Not too many years ago, any news story about bonus money would've been about some 20-year-old baseball player – an up-and-coming superstar getting $100,000 or so on top of his salary as an extra incentive to join the Yankees, Giants, or whatever team. Sportswriters dubbed them: "Bonus Babies."
How quaint. These days, stories about bonus money don't elicit cheers, for they feature some of society's least admirable people: Wall Street bankers. Far from superstars, they can be subpar performers or even what amounts to syndicate bosses overseeing everything from fraud to money laundering. Yet, in the first part of each year, we witness this cluster of greedmeisters quaffing champagne, laughing uproariously, and shouting, "It's bonus time, baby!"
This year, even though the Wall Street bosses have presided over a 30 percent drop in their banks' profits, they've extracted a 15 percent raise in overall bonus money, totaling a ridiculous $27 billion. That averages out to $165,000 in extra pay to each Wall Street banker. But averages deceive, for thousands of lower-level bankers are given a dab, while those up in the executive suites make off with the bulk of the heist.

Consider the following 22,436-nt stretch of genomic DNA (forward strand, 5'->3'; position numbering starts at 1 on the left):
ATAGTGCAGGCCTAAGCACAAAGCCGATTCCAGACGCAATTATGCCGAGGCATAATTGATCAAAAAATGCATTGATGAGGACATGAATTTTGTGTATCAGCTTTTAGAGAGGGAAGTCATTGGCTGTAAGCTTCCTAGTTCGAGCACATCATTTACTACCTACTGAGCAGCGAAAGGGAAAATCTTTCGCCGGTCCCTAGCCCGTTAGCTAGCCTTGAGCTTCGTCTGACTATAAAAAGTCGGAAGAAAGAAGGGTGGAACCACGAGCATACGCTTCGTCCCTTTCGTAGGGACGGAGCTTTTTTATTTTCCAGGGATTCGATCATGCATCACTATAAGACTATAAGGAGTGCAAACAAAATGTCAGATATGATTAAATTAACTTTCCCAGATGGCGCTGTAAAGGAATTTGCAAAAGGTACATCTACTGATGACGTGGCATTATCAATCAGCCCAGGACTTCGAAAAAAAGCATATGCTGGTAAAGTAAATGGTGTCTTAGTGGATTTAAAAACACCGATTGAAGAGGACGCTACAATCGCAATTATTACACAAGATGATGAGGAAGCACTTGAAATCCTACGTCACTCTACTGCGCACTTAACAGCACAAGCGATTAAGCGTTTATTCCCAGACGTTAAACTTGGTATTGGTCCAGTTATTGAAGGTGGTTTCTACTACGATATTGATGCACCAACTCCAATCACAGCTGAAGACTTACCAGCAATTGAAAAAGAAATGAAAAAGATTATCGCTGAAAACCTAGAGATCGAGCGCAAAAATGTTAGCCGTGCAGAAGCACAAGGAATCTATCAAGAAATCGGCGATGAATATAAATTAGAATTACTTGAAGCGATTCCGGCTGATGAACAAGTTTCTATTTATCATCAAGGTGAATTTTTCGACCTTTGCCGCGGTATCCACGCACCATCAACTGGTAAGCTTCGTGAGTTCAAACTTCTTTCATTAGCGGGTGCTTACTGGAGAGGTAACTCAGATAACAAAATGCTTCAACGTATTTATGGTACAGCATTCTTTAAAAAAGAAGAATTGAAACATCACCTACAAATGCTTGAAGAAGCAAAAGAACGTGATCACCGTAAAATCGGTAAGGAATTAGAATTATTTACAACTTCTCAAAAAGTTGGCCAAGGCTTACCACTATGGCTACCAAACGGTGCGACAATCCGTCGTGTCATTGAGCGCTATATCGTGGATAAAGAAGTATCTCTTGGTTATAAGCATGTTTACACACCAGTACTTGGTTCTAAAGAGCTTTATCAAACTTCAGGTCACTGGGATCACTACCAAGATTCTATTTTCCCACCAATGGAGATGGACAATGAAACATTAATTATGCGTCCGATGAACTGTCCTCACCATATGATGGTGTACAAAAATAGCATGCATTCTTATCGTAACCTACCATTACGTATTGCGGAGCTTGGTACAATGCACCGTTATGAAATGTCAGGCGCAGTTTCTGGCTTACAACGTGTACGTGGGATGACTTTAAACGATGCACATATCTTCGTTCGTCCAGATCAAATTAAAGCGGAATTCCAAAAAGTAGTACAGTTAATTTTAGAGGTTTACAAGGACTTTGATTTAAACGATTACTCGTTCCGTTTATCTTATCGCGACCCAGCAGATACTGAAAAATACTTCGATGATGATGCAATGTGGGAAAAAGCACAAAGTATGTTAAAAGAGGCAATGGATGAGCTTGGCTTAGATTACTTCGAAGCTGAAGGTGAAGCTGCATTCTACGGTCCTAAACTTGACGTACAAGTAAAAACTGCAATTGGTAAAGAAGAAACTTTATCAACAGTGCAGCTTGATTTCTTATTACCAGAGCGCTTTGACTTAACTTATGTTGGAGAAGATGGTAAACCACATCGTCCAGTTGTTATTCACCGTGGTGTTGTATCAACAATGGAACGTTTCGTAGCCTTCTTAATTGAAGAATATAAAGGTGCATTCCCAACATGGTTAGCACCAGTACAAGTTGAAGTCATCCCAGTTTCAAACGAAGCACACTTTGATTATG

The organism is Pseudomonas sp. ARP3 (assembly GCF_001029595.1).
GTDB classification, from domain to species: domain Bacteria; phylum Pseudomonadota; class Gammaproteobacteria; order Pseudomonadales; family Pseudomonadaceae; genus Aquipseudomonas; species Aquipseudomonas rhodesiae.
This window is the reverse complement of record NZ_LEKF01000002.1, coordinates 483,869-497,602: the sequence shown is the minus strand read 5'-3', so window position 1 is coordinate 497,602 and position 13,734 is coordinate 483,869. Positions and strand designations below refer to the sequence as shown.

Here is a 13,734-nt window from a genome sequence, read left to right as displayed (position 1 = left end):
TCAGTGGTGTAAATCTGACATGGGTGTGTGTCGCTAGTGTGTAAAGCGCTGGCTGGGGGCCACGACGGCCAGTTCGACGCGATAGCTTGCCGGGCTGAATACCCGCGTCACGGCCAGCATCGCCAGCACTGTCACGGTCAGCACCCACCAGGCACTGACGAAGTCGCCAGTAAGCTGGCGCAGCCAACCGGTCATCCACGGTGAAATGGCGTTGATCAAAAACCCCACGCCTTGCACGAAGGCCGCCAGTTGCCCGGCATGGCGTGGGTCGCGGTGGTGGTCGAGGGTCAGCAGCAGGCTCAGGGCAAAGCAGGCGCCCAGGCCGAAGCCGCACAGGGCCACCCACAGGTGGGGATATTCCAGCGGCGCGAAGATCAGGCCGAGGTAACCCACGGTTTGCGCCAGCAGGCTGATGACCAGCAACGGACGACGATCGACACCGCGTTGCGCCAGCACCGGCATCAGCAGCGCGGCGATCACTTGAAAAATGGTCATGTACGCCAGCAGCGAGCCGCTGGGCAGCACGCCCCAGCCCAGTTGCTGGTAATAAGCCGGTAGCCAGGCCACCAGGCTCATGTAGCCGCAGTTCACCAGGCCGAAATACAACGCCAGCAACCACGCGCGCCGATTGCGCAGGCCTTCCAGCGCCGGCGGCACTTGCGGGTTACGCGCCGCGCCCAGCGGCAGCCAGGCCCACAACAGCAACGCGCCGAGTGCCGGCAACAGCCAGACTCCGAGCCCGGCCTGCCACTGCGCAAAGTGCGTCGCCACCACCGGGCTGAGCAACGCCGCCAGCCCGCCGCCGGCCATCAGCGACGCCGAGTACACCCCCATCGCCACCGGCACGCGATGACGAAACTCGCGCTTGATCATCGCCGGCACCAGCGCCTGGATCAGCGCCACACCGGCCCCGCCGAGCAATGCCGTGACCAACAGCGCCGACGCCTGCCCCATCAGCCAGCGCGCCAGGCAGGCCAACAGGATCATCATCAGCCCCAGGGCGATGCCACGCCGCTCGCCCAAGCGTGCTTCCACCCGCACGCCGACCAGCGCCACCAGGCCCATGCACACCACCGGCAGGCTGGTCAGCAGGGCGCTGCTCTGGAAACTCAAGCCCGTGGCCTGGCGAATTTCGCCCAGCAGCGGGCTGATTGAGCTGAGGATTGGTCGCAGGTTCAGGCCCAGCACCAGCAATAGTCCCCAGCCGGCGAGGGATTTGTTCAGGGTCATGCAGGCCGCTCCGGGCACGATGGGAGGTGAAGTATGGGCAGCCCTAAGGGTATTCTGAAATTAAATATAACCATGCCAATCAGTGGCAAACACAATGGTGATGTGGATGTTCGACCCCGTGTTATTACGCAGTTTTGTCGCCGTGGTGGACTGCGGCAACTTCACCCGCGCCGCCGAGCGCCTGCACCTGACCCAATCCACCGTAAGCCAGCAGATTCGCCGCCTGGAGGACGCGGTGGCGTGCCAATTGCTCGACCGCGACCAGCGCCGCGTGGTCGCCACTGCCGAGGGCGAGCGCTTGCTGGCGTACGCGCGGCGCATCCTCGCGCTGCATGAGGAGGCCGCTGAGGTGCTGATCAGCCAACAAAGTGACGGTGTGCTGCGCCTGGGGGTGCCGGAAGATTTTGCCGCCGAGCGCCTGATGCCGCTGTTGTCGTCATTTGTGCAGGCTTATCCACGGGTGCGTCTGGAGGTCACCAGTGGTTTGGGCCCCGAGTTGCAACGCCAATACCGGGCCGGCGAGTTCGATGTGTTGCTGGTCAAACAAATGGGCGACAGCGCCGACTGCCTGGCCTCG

Michael Corbat, CEO of Citigroup, for example, didn't just grab a 15 percent increase in bonus pay, but nearly three times that. His total haul was $16 million. Then there's Jamie Dimon, boss of JPMorgan Chase. He had a really terrible year in 2013, forcing his shareholders to shell out some $22 billion in penalties for a long rap sheet of illegalities. Still, Jamie took a 74 percent hike in bonus money this year – a cool $18.5 million.
In a time when the 90 percent majority of Americans see their income falling you'd think Wall Street might show a bit of modesty.
"Average Wall St. Bonus Increased by 15% in 2013," The New York Times, March 18, 2014 3, 2014.
"JPMorgan's Dimon gets 74% pay hike despite legal woes," www.cnn.com, January 24, 2014.
" Citigroup CEO's 2013 compensation: $17.6 million," www.usatoday.com, March 12, 2014.
"What JPMorgan actually earned in 2013," www.cnn.com, January 15, 2014.